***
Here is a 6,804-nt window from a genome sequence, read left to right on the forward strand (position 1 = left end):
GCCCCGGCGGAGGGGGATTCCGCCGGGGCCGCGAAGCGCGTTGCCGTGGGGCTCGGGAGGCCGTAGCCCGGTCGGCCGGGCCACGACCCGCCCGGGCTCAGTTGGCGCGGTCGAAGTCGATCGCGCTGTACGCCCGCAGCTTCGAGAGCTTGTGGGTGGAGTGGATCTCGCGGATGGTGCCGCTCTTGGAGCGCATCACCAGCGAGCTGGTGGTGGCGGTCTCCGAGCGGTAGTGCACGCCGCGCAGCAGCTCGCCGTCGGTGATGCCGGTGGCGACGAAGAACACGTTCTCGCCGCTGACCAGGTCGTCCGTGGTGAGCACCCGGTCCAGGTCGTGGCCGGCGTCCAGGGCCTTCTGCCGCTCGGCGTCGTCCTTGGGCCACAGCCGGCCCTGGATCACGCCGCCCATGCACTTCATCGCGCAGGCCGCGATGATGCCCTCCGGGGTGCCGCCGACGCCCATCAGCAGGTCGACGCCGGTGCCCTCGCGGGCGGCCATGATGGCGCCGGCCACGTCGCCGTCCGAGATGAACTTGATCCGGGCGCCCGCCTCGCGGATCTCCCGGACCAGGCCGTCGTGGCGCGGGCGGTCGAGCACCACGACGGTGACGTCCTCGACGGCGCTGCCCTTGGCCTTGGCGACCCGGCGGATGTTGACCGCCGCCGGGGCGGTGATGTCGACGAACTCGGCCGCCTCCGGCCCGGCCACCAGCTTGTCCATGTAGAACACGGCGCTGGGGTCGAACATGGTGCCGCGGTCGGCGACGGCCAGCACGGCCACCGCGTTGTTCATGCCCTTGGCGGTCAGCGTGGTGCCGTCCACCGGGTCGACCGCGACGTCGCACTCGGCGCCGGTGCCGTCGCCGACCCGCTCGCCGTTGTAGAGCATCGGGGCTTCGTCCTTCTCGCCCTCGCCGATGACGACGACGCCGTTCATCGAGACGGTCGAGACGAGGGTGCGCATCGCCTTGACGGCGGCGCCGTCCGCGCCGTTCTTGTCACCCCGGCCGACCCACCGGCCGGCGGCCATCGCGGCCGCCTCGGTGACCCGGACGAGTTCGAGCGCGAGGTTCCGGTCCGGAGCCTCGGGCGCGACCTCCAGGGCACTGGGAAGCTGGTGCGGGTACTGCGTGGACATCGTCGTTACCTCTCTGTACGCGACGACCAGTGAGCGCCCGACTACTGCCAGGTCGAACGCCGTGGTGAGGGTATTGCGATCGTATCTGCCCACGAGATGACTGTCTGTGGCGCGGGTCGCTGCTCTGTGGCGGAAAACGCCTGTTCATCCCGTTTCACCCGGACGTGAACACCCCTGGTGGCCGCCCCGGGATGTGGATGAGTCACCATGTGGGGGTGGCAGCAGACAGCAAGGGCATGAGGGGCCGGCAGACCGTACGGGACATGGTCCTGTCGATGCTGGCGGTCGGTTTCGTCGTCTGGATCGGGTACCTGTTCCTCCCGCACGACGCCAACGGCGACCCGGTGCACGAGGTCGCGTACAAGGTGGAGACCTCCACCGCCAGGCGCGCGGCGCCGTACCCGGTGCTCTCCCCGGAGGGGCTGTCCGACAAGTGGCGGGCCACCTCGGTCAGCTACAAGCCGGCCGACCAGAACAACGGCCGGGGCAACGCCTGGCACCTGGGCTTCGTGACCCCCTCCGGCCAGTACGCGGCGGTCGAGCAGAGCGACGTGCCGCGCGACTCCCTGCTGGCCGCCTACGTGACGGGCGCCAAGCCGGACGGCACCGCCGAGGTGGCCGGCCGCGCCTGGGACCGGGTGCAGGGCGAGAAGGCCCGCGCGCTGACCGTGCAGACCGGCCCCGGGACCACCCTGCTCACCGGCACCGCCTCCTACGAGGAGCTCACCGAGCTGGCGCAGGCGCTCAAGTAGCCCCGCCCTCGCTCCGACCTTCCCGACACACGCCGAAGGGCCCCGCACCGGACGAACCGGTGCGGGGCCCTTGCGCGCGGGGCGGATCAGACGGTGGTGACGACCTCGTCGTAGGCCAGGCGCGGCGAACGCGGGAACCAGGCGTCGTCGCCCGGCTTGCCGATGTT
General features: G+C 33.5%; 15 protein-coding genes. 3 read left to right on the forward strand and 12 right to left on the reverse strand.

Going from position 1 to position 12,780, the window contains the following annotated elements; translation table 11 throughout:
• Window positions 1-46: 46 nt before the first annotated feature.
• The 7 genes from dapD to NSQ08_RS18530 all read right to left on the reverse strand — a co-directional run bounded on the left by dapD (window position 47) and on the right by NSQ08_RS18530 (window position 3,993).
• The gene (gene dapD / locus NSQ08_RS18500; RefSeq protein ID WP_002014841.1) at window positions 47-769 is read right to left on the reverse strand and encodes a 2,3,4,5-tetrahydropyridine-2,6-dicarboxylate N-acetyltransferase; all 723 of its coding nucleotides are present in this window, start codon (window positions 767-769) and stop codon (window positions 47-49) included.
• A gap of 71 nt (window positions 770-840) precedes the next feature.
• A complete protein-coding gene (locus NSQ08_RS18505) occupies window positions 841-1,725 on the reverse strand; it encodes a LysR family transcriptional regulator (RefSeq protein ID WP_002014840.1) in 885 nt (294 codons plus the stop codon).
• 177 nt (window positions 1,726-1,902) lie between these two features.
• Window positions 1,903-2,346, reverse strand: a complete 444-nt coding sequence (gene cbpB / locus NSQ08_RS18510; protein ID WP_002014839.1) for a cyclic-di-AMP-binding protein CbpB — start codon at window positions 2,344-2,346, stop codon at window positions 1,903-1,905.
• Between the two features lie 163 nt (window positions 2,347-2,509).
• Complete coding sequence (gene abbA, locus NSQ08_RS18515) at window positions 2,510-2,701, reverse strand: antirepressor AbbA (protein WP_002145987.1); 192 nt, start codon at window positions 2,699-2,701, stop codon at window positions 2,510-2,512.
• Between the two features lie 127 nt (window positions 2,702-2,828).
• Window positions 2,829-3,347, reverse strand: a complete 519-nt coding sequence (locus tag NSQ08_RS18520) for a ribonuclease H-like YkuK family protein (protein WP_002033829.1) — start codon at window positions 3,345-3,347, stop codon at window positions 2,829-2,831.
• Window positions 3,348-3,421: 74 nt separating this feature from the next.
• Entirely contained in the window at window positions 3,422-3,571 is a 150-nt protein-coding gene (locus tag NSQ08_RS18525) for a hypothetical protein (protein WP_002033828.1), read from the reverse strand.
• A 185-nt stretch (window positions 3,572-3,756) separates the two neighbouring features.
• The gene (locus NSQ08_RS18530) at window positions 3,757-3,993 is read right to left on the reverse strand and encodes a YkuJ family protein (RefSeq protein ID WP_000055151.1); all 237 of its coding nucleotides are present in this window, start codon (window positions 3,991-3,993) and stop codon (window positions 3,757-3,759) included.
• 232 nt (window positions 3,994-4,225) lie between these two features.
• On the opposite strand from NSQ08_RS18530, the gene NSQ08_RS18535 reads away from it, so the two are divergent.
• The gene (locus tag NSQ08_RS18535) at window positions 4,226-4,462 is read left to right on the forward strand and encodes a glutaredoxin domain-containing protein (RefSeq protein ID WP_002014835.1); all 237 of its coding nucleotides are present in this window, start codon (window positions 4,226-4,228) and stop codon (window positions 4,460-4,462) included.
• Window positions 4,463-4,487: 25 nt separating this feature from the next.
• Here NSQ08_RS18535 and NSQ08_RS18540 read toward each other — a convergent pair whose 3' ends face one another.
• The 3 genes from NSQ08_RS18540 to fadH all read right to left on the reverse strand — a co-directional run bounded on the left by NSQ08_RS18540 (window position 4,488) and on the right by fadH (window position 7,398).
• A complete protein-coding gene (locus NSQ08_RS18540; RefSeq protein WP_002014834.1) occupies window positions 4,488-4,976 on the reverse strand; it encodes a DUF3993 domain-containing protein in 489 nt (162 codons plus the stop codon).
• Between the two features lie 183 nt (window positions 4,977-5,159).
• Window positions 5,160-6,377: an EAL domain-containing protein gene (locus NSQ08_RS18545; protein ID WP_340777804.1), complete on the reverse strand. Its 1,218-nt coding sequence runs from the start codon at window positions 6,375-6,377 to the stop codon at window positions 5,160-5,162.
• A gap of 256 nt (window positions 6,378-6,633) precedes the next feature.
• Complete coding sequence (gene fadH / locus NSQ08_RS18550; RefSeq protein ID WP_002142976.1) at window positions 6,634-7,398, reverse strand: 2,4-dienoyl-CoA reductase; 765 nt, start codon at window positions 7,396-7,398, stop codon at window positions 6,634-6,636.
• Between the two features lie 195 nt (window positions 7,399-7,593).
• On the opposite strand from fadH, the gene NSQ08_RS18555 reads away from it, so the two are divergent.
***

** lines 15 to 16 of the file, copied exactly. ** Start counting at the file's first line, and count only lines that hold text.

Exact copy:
• Window positions 2,829-3,347, reverse strand: a complete 519-nt coding sequence (locus tag NSQ08_RS18520) for a ribonuclease H-like YkuK family protein (protein WP_002033829.1) — start codon at window positions 3,345-3,347, stop codon at window positions 2,829-2,831.
• Window positions 3,348-3,421: 74 nt separating this feature from the next.